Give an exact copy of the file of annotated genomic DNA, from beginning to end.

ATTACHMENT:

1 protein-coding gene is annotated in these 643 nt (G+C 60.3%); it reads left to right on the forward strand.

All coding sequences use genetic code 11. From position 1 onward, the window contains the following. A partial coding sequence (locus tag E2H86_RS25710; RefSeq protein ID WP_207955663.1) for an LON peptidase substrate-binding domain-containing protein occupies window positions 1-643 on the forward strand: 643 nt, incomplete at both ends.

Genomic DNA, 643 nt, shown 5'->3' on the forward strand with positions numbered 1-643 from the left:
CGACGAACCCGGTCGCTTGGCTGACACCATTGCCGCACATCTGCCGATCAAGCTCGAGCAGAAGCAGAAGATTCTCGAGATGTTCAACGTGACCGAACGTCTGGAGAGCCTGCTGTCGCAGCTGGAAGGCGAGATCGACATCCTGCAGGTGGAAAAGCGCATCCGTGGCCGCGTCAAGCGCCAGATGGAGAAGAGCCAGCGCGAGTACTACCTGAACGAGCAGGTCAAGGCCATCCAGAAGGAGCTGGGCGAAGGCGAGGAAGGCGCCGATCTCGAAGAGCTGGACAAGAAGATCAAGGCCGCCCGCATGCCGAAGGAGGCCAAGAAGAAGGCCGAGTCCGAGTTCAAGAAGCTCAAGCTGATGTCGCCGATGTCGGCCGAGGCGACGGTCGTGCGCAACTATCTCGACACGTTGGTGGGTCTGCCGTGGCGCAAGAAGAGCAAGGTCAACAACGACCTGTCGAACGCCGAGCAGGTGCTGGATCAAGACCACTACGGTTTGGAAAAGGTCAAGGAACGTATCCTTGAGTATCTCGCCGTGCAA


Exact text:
1 protein-coding gene is annotated in these 643 nt (G+C 60.3%); it reads left to right on the forward strand.

All coding sequences use genetic code 11. From position 1 onward, the window contains the following. A partial coding sequence (locus tag E2H86_RS25710; RefSeq protein ID WP_207955663.1) for an LON peptidase substrate-binding domain-containing protein occupies window positions 1-643 on the forward strand: 643 nt, incomplete at both ends.

Genomic DNA, 643 nt, shown 5'->3' on the forward strand with positions numbered 1-643 from the left:
CGACGAACCCGGTCGCTTGGCTGACACCATTGCCGCACATCTGCCGATCAAGCTCGAGCAGAAGCAGAAGATTCTCGAGATGTTCAACGTGACCGAACGTCTGGAGAGCCTGCTGTCGCAGCTGGAAGGCGAGATCGACATCCTGCAGGTGGAAAAGCGCATCCGTGGCCGCGTCAAGCGCCAGATGGAGAAGAGCCAGCGCGAGTACTACCTGAACGAGCAGGTCAAGGCCATCCAGAAGGAGCTGGGCGAAGGCGAGGAAGGCGCCGATCTCGAAGAGCTGGACAAGAAGATCAAGGCCGCCCGCATGCCGAAGGAGGCCAAGAAGAAGGCCGAGTCCGAGTTCAAGAAGCTCAAGCTGATGTCGCCGATGTCGGCCGAGGCGACGGTCGTGCGCAACTATCTCGACACGTTGGTGGGTCTGCCGTGGCGCAAGAAGAGCAAGGTCAACAACGACCTGTCGAACGCCGAGCAGGTGCTGGATCAAGACCACTACGGTTTGGAAAAGGTCAAGGAACGTATCCTTGAGTATCTCGCCGTGCAA